Arizona AG opens inquiry into Maricopa County election irregularities, possible legal violations
Election integrity unit demands evidence, full report before midterm results certified.
The Arizona attorney general’s office has opened an inquiry into Maricopa County’s handling of the mid-term elections, demanding a full report of well-publicized irregularities and warning there is evidence of “statutory violations.”
The letter from Attorney General Mark Brnovich’s election integrity unit marks a major escalation in the dispute over how voters were treated on Election Day in the state’s largest county, where scores of ballot tabulators had problems because of printing problems.
The problems have delayed the declaration of a winner in the razor-thin state attorney general’s race and led GOP gubernatorial candidate KariLake to question as premature the media’s declaration that her opponent, Democrat Katie Hobbs, won that race.
The letter sent late Saturday from Assistant Attorney General Jennifer Wright to the county’s chief civil division attorney, Thomas Liddy, demanded a full report on how the tabulator and printer issues were handled as well a copy of each voting location's Official Ballot Report, including any discrepancies and explanations.
Wright demanded the evidence be turned over prior to the county sending its final canvas certification of the vote, which is due by Nov. 28.
“These complaints go beyond pure speculation, but include first-hand witness accounts that raise concerns regarding Maricopa’s lawful compliance with Arizona election law,” she wrote. “Furthermore, statements made by both Chairman Gates and Recorder Richer, along with information Maricopa County released through official modes of communication appear to confirm potential statutory violations of title 16.”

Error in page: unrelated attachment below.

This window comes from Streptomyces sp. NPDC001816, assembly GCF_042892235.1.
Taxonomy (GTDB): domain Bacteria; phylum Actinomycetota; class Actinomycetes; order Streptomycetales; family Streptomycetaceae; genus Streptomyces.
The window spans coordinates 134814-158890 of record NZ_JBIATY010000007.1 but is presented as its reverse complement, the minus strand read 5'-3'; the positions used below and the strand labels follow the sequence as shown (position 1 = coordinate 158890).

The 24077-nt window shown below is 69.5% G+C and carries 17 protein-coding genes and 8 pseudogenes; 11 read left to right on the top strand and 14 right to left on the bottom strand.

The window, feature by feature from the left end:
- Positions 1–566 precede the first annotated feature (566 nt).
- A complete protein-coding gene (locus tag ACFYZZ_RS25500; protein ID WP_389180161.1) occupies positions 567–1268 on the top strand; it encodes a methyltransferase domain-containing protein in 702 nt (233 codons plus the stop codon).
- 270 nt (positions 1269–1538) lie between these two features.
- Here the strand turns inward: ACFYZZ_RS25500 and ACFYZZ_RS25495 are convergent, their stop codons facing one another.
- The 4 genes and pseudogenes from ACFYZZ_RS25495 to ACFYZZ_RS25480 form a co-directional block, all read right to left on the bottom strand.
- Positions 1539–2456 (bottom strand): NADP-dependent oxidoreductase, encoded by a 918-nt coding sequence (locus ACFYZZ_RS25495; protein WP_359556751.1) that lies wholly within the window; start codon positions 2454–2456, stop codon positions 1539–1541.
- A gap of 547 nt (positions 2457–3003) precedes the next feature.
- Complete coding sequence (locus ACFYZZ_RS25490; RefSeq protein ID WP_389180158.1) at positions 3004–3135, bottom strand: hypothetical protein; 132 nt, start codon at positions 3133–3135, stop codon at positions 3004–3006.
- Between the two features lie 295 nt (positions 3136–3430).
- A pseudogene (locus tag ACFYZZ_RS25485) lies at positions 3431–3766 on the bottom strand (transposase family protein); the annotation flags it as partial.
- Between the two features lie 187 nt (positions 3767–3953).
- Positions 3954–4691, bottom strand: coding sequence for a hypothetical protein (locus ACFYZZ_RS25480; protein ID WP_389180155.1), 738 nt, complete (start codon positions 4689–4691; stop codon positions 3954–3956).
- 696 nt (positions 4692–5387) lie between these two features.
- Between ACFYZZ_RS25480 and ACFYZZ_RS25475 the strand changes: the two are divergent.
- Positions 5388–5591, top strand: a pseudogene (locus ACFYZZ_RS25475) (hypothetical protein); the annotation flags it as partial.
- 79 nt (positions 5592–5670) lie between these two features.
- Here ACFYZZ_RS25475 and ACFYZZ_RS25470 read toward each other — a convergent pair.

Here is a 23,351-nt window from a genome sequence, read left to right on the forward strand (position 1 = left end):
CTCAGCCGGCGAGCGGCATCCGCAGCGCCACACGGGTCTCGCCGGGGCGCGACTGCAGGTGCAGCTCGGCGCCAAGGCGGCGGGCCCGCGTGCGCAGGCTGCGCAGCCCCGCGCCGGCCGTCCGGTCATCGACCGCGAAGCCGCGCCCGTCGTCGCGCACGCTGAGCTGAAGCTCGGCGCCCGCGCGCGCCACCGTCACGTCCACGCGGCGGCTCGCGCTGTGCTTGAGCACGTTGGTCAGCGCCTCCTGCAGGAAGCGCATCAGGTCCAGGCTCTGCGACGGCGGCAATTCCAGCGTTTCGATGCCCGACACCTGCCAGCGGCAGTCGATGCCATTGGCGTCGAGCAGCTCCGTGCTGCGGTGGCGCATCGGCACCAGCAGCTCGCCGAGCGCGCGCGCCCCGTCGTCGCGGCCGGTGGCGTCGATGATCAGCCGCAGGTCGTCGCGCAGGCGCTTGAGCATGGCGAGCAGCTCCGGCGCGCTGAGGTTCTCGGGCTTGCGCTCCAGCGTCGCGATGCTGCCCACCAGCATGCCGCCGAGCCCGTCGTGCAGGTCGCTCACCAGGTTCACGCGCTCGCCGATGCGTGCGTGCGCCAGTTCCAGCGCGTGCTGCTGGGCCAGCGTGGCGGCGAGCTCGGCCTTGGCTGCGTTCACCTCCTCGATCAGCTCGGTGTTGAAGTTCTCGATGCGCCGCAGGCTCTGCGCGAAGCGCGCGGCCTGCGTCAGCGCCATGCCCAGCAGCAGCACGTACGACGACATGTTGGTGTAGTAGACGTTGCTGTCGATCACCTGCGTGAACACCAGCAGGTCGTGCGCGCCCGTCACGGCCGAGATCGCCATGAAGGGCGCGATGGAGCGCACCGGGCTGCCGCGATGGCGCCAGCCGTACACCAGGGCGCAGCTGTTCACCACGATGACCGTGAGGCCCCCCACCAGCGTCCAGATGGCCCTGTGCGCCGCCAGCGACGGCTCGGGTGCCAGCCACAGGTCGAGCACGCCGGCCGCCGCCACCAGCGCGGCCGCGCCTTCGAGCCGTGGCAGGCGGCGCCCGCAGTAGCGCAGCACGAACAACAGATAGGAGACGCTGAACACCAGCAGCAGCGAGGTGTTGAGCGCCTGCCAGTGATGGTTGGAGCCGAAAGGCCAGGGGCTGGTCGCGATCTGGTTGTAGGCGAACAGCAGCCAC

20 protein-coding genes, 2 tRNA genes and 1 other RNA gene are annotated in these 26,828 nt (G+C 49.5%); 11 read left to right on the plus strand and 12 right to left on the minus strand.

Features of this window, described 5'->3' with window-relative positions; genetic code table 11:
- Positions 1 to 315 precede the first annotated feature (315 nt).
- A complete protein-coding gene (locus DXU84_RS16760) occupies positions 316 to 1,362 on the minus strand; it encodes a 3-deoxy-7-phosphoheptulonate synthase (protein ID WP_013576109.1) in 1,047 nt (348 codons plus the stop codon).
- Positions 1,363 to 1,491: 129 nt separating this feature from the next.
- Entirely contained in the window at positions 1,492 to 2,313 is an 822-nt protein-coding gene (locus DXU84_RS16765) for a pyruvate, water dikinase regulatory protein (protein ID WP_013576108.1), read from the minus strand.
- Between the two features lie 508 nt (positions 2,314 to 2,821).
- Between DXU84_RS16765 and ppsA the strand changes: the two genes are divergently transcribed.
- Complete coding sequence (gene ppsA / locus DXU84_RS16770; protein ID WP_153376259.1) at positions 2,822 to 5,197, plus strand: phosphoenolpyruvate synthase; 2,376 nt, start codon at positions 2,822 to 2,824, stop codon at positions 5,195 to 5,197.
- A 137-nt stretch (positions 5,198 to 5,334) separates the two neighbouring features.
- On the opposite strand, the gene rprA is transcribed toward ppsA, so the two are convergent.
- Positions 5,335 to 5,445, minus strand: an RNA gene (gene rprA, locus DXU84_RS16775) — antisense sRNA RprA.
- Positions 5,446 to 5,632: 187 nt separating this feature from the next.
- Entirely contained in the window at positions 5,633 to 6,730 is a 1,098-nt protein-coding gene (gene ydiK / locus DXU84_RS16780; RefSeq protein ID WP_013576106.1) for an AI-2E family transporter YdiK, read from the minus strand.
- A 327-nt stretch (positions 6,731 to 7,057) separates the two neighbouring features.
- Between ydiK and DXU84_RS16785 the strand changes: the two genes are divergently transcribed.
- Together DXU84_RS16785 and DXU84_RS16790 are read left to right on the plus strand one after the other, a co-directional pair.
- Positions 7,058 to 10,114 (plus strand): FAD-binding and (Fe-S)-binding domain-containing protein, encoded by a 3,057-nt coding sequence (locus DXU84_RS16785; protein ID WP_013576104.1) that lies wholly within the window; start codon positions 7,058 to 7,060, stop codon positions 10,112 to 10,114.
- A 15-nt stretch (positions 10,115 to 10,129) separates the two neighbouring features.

You can read the full letter here:
The letter specifically cites possible legal violations related to improper instructions that poll workers gave voters whose ballot tabulations were delayed by the problems.
“Maricopa County appears to have failed to adhere to the statutory guidelines in segregating, counting, tabulating, tallying, and transporting the ‘Door 3’ ballots,” Wright wrote. “In fact, Maricopa County has admitted that in some voting locations, ‘Door 3’ non-tabulated ballots were commingled with tabulated ballots at the voting location.
“Further, we have received a sworn complaint from an election observer indicating that more than 1700 “Door 3” non-tabulated ballots from one voting location were placed in black duffle bags that were intended to be used for tabulated ballots,” she added.